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The sexual health of seniors – particularly around STIs – deserves attention. We need more gray hair and wrinkles on STI education brochures and websites. Speaking of which, ASHA’s website has info specifically for men and women in older age groups.

Now, I’ll ask you to indulge me as I reminisce once more about my school days. Knowing we weren’t likely to bring up serious items for discussion in front of our peers, the basketball coach (he was just as fidgety as the kids) teaching our junior high sex-ed class had us submit questions in writing. The queries were forwarded to a local physician who bravely volunteered to come to class the following week to talk about sex with a bunch of adolescent sexual wise guys. I’ll never forget the old coach yelling at us to “Settle down and knock it off” as we howled when the bespectacled doctor said “Ok, let’s get started, our first one here says, uh, let’s see, ‘Is it dangerous to jack off?

After seeing faces for less than a blink of an eye, college students have accuracy greater than mere chance in judging others' sexual orientation. Their gaydar persisted even when they saw the photos upside-down, and gay versus straight judgments were more accurate for women's faces than for men's.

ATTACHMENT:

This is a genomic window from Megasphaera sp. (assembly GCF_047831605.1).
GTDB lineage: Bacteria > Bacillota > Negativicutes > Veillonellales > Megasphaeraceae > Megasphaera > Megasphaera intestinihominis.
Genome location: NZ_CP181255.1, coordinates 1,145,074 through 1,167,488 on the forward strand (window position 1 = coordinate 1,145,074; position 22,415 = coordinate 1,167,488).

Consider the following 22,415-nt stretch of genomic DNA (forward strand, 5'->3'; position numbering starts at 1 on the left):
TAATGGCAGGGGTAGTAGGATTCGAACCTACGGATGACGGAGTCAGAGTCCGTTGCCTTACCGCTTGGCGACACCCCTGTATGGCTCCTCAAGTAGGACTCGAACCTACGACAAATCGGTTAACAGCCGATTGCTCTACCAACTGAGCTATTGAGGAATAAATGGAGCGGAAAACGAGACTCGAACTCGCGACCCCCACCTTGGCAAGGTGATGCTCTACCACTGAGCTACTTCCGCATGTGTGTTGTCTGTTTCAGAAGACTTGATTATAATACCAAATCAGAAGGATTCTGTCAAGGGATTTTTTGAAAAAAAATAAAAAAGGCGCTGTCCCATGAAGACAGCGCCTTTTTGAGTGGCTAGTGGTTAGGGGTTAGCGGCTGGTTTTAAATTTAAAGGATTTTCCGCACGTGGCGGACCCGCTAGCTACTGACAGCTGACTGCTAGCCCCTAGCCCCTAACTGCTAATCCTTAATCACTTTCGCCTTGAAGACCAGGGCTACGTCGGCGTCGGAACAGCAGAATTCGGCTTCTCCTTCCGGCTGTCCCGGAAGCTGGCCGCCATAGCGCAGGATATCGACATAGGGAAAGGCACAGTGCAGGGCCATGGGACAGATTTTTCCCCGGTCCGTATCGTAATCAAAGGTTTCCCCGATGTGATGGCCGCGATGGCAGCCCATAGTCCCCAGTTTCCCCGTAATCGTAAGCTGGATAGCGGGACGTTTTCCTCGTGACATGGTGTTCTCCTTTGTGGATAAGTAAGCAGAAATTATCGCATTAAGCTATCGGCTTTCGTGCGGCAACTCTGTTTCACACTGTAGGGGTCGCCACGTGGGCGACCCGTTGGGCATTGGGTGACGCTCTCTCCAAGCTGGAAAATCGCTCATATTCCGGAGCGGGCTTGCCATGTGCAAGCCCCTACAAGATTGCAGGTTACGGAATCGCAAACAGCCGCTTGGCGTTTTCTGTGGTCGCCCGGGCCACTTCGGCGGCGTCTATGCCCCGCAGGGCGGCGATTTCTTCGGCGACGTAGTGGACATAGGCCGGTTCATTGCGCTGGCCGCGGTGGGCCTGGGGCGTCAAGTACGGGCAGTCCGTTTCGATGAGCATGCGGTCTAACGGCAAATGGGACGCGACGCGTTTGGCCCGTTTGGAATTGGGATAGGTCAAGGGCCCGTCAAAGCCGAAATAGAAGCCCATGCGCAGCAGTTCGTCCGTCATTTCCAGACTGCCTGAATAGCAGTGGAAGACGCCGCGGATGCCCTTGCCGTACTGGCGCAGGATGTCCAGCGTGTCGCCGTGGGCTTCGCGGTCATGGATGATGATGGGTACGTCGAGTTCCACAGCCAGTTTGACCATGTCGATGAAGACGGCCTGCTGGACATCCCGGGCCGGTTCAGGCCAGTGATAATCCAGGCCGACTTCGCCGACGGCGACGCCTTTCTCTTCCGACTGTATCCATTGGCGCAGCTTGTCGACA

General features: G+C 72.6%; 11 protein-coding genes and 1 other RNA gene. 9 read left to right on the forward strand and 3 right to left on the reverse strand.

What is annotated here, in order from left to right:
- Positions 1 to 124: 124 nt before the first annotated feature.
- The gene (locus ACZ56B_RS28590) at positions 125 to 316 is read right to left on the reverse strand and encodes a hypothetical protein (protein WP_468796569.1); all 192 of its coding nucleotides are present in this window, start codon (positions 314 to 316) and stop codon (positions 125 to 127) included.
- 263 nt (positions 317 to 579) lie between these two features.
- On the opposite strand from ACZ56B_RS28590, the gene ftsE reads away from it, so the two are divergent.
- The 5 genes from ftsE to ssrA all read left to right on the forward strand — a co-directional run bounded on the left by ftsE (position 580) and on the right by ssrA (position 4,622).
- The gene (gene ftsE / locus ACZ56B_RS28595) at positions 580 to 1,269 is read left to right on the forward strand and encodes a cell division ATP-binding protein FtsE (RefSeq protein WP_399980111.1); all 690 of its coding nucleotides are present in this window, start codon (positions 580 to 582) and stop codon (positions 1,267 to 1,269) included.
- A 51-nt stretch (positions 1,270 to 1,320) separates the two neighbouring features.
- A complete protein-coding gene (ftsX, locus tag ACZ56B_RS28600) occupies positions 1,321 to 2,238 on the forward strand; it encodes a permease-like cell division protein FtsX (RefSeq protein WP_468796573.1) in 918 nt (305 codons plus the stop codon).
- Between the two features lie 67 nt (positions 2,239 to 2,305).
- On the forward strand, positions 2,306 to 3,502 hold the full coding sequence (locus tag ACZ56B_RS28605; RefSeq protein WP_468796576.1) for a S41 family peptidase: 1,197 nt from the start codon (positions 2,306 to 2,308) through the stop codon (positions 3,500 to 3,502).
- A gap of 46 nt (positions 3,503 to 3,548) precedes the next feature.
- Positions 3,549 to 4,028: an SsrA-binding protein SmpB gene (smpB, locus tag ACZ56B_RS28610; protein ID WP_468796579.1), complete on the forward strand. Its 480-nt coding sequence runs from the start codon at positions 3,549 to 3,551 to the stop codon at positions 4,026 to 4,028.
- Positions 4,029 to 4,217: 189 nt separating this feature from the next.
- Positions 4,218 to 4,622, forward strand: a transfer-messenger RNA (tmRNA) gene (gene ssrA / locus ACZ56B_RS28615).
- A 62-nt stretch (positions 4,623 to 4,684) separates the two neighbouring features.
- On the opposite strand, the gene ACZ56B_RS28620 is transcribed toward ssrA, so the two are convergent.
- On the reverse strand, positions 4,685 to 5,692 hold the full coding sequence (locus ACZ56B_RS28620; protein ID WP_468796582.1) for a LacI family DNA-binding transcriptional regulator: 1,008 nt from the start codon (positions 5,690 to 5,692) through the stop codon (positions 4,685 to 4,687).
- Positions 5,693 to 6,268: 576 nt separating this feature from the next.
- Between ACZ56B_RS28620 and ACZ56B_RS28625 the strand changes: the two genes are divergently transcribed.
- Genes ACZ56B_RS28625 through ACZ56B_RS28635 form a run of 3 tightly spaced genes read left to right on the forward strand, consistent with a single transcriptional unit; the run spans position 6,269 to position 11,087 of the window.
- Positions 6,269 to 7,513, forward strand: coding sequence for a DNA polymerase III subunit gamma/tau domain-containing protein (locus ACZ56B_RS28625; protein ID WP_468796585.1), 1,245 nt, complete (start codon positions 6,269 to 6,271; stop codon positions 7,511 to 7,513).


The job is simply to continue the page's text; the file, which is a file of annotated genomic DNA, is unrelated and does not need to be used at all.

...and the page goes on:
The findings, published May 16 in the open-access online journal PLoS ONE, suggest that we unconsciously make gay and straight distinctions.

It may be similar to how we don't have to think about whether someone is a man or a woman or black or white, said lead author Joshua Tabak, a psychology graduate student at the University of Washington. This information confronts us in everyday life.

Tabak says that our ability to spontaneously assess sexual orientation based on observation or instinct conflicts with the assertion that if people just kept their sexual orientation to themselves then no one else would know and discrimination wouldn't exist, an argument frequently used by opponents of anti-discrimination policies for lesbian, gay and bisexual people.

In the study, 129 college student.

d the house (ie partners) are the reasons for this upsurge. Typically, couples with children wait until after the festive season so they can give them one last, happy memory of a perfect-ish Christmas."Of course, one of the biggest reasons for people to decide to end a relationship is lack of sex, or what they consider to be a poor quality of sex."More people cite a lack of sex as a leading cause, with one in ten married couples claiming to have no sex at all, according to a survey by legal website"It isn't a silver anal toys bullet for all problems, but I am.